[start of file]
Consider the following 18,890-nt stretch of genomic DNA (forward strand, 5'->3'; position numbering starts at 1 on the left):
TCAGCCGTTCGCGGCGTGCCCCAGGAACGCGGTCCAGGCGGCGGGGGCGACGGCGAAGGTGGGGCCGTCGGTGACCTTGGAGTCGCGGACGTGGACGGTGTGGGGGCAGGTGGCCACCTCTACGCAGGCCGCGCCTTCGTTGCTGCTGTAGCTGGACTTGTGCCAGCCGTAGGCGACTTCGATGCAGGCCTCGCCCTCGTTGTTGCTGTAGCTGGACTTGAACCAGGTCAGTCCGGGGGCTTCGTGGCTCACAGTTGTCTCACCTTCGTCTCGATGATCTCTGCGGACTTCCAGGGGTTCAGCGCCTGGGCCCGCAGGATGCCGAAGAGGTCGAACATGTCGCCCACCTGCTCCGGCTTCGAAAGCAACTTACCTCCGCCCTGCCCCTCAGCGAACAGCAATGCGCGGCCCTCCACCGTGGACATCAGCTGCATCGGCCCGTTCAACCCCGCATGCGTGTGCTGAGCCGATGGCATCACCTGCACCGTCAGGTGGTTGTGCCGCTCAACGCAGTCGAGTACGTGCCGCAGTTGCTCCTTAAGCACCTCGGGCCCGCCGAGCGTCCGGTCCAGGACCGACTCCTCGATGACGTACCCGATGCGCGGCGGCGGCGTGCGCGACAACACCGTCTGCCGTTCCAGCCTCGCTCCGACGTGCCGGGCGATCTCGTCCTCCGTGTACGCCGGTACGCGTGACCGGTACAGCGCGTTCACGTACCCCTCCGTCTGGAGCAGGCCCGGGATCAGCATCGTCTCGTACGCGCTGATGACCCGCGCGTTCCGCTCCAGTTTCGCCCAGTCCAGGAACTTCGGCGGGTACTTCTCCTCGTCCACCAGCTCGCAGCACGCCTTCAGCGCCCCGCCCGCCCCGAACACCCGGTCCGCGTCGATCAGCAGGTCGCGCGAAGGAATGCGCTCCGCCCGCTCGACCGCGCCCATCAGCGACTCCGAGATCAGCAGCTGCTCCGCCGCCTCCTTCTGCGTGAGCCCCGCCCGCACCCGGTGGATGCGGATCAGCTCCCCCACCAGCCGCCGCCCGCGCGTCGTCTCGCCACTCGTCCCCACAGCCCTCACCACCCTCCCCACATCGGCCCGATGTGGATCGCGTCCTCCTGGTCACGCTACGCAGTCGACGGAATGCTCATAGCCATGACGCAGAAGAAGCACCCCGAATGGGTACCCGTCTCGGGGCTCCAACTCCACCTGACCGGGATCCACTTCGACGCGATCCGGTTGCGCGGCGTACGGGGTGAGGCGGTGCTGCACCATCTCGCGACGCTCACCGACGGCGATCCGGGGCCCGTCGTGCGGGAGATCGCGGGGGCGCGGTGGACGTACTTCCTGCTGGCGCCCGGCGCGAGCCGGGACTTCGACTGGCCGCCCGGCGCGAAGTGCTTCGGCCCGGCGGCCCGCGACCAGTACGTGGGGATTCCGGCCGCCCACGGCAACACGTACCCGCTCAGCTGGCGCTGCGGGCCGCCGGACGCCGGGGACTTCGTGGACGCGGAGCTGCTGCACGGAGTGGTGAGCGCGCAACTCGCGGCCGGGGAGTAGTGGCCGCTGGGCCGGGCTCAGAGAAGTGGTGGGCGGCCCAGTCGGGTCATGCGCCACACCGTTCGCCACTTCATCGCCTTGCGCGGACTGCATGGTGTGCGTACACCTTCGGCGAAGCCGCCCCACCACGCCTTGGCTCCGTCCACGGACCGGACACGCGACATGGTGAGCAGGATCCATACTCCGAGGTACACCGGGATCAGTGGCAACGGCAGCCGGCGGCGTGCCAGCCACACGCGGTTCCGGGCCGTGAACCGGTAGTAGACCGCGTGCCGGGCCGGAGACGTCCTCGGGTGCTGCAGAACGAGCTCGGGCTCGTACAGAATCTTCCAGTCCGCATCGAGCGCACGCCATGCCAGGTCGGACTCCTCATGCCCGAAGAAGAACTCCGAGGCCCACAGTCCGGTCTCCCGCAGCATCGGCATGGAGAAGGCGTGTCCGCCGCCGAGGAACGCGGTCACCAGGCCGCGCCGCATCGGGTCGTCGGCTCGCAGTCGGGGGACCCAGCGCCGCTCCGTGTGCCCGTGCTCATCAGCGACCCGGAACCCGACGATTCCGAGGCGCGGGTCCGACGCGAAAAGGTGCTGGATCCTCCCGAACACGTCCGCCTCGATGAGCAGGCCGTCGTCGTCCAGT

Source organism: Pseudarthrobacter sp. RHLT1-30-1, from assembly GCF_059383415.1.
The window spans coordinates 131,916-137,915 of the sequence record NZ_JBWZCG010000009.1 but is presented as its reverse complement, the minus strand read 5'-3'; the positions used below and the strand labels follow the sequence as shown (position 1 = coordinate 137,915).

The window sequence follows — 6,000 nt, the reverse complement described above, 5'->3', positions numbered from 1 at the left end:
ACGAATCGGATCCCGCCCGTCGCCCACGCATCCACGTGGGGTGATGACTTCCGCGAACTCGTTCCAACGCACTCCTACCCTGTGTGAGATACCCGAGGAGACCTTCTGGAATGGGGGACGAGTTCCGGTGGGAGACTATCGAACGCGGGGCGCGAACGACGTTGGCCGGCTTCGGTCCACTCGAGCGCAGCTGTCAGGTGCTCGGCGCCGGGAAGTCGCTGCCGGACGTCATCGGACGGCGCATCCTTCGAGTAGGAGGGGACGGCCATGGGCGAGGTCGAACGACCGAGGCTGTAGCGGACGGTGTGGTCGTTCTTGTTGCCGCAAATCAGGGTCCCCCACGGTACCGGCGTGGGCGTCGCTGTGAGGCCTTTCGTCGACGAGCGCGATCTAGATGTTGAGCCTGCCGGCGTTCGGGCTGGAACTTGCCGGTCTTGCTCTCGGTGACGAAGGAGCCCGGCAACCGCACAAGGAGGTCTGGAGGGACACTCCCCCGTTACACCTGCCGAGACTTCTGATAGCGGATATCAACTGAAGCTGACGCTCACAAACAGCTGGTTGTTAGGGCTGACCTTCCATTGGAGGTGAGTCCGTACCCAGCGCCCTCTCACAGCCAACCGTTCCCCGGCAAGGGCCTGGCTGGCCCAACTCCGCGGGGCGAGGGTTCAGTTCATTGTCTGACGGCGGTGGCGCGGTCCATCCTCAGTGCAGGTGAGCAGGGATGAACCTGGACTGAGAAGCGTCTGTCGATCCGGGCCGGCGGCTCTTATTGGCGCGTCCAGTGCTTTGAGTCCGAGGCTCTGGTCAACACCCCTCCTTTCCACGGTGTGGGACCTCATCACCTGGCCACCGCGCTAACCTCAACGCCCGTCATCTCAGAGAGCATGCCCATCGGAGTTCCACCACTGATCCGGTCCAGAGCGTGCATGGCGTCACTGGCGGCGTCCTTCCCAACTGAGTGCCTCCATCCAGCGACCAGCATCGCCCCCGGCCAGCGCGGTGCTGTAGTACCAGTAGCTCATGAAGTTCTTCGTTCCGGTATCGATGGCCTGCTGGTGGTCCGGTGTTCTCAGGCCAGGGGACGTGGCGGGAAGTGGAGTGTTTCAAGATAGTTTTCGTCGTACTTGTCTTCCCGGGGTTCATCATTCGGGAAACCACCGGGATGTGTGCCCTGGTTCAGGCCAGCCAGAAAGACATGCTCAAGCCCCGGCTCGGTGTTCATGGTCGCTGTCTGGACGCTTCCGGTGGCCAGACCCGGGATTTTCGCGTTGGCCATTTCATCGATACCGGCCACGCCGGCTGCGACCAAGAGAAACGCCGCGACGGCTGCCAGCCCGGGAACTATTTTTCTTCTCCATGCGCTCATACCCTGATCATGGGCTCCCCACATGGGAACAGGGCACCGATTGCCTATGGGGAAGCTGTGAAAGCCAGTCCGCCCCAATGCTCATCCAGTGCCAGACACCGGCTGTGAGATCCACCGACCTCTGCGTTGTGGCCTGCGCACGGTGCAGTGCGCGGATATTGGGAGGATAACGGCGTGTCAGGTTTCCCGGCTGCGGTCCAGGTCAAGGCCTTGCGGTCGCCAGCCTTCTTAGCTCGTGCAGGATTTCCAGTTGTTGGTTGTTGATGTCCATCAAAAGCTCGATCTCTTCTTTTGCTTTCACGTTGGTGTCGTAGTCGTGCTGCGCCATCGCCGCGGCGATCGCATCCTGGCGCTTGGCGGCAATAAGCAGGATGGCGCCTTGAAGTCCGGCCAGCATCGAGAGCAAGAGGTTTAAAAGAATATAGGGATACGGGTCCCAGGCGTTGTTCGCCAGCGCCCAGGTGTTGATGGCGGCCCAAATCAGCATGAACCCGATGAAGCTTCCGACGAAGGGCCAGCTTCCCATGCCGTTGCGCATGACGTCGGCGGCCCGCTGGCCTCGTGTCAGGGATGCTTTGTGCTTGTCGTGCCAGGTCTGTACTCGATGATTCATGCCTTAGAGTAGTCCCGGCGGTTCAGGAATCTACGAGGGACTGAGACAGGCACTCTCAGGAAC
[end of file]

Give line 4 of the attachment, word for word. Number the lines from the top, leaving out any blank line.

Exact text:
The window spans coordinates 131,916-137,915 of the sequence record NZ_JBWZCG010000009.1 but is presented as its reverse complement, the minus strand read 5'-3'; the positions used below and the strand labels follow the sequence as shown (position 1 = coordinate 137,915).